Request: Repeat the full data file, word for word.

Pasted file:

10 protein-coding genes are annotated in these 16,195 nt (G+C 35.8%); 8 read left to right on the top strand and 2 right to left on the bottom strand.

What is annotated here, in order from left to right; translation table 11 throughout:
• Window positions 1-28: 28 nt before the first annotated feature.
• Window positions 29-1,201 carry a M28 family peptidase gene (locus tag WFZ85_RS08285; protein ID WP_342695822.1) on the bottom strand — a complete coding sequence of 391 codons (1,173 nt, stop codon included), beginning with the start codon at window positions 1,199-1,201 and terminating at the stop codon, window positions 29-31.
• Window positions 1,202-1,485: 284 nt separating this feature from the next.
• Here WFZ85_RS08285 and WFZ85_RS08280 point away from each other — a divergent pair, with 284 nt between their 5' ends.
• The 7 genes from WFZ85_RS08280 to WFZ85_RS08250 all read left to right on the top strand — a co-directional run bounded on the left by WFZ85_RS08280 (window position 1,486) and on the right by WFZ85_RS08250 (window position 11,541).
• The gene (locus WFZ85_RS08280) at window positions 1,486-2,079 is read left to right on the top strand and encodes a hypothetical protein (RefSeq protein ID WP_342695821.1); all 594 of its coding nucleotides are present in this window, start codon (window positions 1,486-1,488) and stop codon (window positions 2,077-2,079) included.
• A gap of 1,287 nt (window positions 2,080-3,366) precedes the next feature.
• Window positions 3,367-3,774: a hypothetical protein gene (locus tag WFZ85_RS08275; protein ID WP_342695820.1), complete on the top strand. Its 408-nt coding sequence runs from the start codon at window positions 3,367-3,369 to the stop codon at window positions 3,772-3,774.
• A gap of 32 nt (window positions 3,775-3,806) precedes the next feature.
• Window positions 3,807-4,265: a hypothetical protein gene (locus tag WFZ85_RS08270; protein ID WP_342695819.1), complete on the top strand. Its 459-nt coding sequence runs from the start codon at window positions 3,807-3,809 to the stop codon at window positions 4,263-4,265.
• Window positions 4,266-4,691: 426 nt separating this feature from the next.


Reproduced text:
10 protein-coding genes are annotated in these 16,195 nt (G+C 35.8%); 8 read left to right on the top strand and 2 right to left on the bottom strand.

What is annotated here, in order from left to right; translation table 11 throughout:
• Window positions 1-28: 28 nt before the first annotated feature.
• Window positions 29-1,201 carry a M28 family peptidase gene (locus tag WFZ85_RS08285; protein ID WP_342695822.1) on the bottom strand — a complete coding sequence of 391 codons (1,173 nt, stop codon included), beginning with the start codon at window positions 1,199-1,201 and terminating at the stop codon, window positions 29-31.
• Window positions 1,202-1,485: 284 nt separating this feature from the next.
• Here WFZ85_RS08285 and WFZ85_RS08280 point away from each other — a divergent pair, with 284 nt between their 5' ends.
• The 7 genes from WFZ85_RS08280 to WFZ85_RS08250 all read left to right on the top strand — a co-directional run bounded on the left by WFZ85_RS08280 (window position 1,486) and on the right by WFZ85_RS08250 (window position 11,541).
• The gene (locus WFZ85_RS08280) at window positions 1,486-2,079 is read left to right on the top strand and encodes a hypothetical protein (RefSeq protein ID WP_342695821.1); all 594 of its coding nucleotides are present in this window, start codon (window positions 1,486-1,488) and stop codon (window positions 2,077-2,079) included.
• A gap of 1,287 nt (window positions 2,080-3,366) precedes the next feature.
• Window positions 3,367-3,774: a hypothetical protein gene (locus tag WFZ85_RS08275; protein ID WP_342695820.1), complete on the top strand. Its 408-nt coding sequence runs from the start codon at window positions 3,367-3,369 to the stop codon at window positions 3,772-3,774.
• A gap of 32 nt (window positions 3,775-3,806) precedes the next feature.
• Window positions 3,807-4,265: a hypothetical protein gene (locus tag WFZ85_RS08270; protein ID WP_342695819.1), complete on the top strand. Its 459-nt coding sequence runs from the start codon at window positions 3,807-3,809 to the stop codon at window positions 4,263-4,265.
• Window positions 4,266-4,691: 426 nt separating this feature from the next.